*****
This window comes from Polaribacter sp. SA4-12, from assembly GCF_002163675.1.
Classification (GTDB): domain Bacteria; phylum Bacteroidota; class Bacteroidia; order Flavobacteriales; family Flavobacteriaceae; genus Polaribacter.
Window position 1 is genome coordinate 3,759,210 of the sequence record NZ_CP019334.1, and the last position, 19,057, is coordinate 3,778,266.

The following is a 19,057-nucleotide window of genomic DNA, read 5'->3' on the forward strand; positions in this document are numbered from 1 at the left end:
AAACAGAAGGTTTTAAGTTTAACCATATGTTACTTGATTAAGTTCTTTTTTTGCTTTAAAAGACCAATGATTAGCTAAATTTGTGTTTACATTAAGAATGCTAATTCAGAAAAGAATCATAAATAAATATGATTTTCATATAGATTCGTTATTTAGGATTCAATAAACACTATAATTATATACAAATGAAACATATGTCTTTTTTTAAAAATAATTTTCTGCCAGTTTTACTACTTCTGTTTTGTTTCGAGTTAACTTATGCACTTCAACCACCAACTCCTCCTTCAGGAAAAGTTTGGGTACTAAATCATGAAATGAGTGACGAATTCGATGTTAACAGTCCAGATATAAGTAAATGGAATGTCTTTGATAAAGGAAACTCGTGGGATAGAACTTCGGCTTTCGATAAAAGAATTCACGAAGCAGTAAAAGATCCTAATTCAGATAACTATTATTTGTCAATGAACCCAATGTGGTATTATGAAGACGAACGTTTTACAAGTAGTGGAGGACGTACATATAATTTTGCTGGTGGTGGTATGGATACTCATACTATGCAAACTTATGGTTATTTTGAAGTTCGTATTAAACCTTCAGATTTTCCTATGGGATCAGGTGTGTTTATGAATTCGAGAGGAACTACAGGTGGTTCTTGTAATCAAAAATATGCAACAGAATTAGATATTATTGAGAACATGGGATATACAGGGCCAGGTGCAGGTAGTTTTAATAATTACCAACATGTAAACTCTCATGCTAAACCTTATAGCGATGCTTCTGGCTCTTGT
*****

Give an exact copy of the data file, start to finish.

This window comes from Polaribacter sp. SA4-12, from assembly GCF_002163675.1.
Classification (GTDB): domain Bacteria; phylum Bacteroidota; class Bacteroidia; order Flavobacteriales; family Flavobacteriaceae; genus Polaribacter.
Window position 1 is genome coordinate 3,759,210 of the sequence record NZ_CP019334.1, and the last position, 19,057, is coordinate 3,778,266.

The following is a 19,057-nucleotide window of genomic DNA, read 5'->3' on the forward strand; positions in this document are numbered from 1 at the left end:
AAACAGAAGGTTTTAAGTTTAACCATATGTTACTTGATTAAGTTCTTTTTTTGCTTTAAAAGACCAATGATTAGCTAAATTTGTGTTTACATTAAGAATGCTAATTCAGAAAAGAATCATAAATAAATATGATTTTCATATAGATTCGTTATTTAGGATTCAATAAACACTATAATTATATACAAATGAAACATATGTCTTTTTTTAAAAATAATTTTCTGCCAGTTTTACTACTTCTGTTTTGTTTCGAGTTAACTTATGCACTTCAACCACCAACTCCTCCTTCAGGAAAAGTTTGGGTACTAAATCATGAAATGAGTGACGAATTCGATGTTAACAGTCCAGATATAAGTAAATGGAATGTCTTTGATAAAGGAAACTCGTGGGATAGAACTTCGGCTTTCGATAAAAGAATTCACGAAGCAGTAAAAGATCCTAATTCAGATAACTATTATTTGTCAATGAACCCAATGTGGTATTATGAAGACGAACGTTTTACAAGTAGTGGAGGACGTACATATAATTTTGCTGGTGGTGGTATGGATACTCATACTATGCAAACTTATGGTTATTTTGAAGTTCGTATTAAACCTTCAGATTTTCCTATGGGATCAGGTGTGTTTATGAATTCGAGAGGAACTACAGGTGGTTCTTGTAATCAAAAATATGCAACAGAATTAGATATTATTGAGAACATGGGATATACAGGGCCAGGTGCAGGTAGTTTTAATAATTACCAACATGTAAACTCTCATGCTAAACCTTATAGCGATGCTTCTGGCTCTTGT